EJB Timer Service

The Timer Service can be used to build applications that depends on time based services. In this tutorial we will show how you can receive timer notifications on your Stateless Session Beans.

The EJB @Timeout annotation makes it easy to program an EJB timer service in your bean class. The EJB timer service is an EJB-container provided service that allows you to create timers that schedule callbacks to occur when a timer object expires.

Previous to EJB 3.0, your bean class was required to implement javax.ejb.TimedObject if you wanted to program the timer service. Additionally, your bean class had to include a method with the exact name ejbTimeout. These requirements are relaxed in Version 3.0 of EJB. You no longer are required to implement the javax.ejb.TimedObject interface, and you can name your timeout method anything you want, as long as you annotate it with the @Timeout annotation. You can, however, continue to use the pre-3.0 way of programming the timer service if you want.


We will show here an example:
Create a new Stateless Bean named TimerSampleBean and its remote interface TimerSample
package com.sample;

import java.util.Date;
import javax.annotation.Resource;
import javax.ejb.*;

@Stateless

public class TimerSampleBean implements TimerSample
{
   private @Resource SessionContext ctx;

   public void scheduleTimer(long milliseconds)
   {
      ctx.getTimerService().createTimer(new Date(new Date().getTime() + milliseconds), "Hello World");
   }

   @Timeout
   public void timeoutHandler(Timer timer)
   {
      System.out.println("---------------------");
      System.out.println("* Received Timer event: " + timer.getInfo());
      System.out.println("---------------------");

      timer.cancel();
   }
}

package com.sample; 
import javax.ejb.Remote; 
@Remote public interface TimerSample { 
    void scheduleTimer(long milliseconds); 
}
As you can see, the timer is scheduled in the schedulerTimer method :
public void scheduleTimer(long milliseconds)  {
      ctx.getTimerService().createTimer(new Date(new Date().getTime() + milliseconds), "Hello World");
}

An enterprise bean schedules itself for a timed notification using a reference to the TimerService , which can be obtained from the EJBContext or injected directly into your bean using the @javax.annotation.Resource annotation. The TimerService allows a bean to register itself for notification on a specific date, after some period of time, or at recurring intervals.
 
The notification is handled in the timeoutHandler method which receives as argument an instance of the Timer object:
@Timeout
   public void timeoutHandler(Timer timer)
   {
      System.out.println("---------------------");
      System.out.println("* Received Timer event: " + timer.getInfo());
      System.out.println("---------------------");
      timer.cancel();
   }

As you can see, after the notification has been acquired, the timer is cancelled, otherwise the notification would repeat at regual intervals.

Building the Client

Building a Test client doesn't require anything else then looking up the SLSB and invoking the method scheduleTimer which schedules the timeout handler after 5000 ms:
import java.util.Hashtable;
import javax.naming.InitialContext;

public class TestClient {
    public static void main(String[] args) throws Exception
       {
        Hashtable ht=new Hashtable();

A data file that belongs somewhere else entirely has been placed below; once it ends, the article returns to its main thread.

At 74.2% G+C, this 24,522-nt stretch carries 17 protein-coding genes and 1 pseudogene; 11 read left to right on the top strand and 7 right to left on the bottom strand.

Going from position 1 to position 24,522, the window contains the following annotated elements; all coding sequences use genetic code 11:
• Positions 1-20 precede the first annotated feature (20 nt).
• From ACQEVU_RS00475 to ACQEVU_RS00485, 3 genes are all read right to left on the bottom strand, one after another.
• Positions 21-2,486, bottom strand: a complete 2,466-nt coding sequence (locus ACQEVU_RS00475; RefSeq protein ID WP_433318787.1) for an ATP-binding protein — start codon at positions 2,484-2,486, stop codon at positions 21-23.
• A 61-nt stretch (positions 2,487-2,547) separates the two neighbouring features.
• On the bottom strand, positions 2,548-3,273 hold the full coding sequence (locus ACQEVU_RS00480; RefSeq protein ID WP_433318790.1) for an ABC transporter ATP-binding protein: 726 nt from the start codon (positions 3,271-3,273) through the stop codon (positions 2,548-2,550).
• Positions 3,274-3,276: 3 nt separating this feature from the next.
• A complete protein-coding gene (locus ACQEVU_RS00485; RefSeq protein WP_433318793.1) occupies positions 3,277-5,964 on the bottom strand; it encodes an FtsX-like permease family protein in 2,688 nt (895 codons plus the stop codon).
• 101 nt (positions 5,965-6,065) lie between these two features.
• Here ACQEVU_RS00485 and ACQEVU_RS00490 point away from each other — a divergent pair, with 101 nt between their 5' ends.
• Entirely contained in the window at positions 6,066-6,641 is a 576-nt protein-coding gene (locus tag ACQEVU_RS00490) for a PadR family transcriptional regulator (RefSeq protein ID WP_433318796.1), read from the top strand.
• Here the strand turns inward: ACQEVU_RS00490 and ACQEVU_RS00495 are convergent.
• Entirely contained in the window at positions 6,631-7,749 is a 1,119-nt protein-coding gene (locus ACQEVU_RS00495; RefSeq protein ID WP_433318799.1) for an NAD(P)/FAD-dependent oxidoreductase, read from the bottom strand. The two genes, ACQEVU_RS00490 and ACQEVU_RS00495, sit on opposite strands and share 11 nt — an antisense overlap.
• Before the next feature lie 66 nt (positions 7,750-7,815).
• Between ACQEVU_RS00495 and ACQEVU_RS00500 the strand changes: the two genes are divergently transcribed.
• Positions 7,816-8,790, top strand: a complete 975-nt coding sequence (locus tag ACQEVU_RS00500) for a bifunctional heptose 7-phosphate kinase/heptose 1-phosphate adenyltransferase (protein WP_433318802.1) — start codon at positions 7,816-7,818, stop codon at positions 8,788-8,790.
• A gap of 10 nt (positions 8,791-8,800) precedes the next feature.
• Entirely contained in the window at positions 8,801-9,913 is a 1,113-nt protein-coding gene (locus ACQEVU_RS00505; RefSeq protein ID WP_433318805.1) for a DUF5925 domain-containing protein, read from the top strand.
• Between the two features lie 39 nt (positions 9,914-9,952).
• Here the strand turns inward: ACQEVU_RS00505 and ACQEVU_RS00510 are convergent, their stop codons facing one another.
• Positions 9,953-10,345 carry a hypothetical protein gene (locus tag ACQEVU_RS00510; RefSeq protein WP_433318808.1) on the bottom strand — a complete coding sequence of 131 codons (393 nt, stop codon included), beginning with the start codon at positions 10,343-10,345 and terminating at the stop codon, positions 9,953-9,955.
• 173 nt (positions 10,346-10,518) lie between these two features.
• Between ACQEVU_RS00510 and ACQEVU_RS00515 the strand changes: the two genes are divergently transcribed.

ht.put(InitialContext.INITIAL_CONTEXT_FACTORY,"org.jnp.interfaces.NamingContextFactory");
        ht.put(InitialContext.PROVIDER_URL,"jnp://localhost:1099");   
        ht.put(InitialContext.URL_PKG_PREFIXES,"org.jboss.naming:org.jnp.interfaces");
         

        InitialContext ctx = new InitialContext(ht);
         
          TimerSample timer = (TimerSample) ctx.lookup("TimerSampleBean/remote");
          timer.scheduleTimer(5000);
       }

}
Single actions timers and Interval timers

In the above example we are scheduling a timer after 5000 ms. In such a scenario the timer would repeat its scheduling until the cancel method is called.
You can, however, schedule a timer for a single action. For his purpose you have two distinct createTimer methods:

createTimer(Date expiration, Serializable info)

Creates a single-action timer that expires once. The timer expires on the date set for the expiration parameter. Here's how to set a timer that expires on November 4, 2009:

Calendar calender = Calendar.getInstance( );
calendar.set(2009, Calendar.NOVEMBER, 4);
timerService.createTimer(calendar.getTime( ), null);

createTimer(long duration, Serializable info)

Creates a single-action timer that expires only once. The timer expires after duration time (measured in milliseconds) has elapsed. Here's how to set a timer that expires in 30 days:
long thirthyDays = 1000 * 60 * 60 * 24 * 30; // 30 days
timerService.createTimer(thirthyDays, null);
Developers can take the advantage of the EJB Timer Services for building robust scheduling applications. If you however need a more complex strategy for your Enterpirse applications I would suggest having a look at a Quartz tutorial:

Related articles available on mastertheboss.com

EJB 3.0 tutorial : Session Beans

Enterprise JavaBeans (EJB) technology is a J2EE technology for de

JBoss MDB 3.0

Message-driven beans (MDBs) are stateless, server-side, transacti

JBoss EJB 3 BMT

In a Bean Managed Transaction, the code in the session or message

How do you keep your EJB callbacks separated from biz. methods?

JBoss daily recipe

How to set EJB timeout period ?

JBoss recipe of the day

How to add a Selector with MDB 3.0 ?

Message selectors allow an MDB to be more selective about the mes

Follow us on Twitter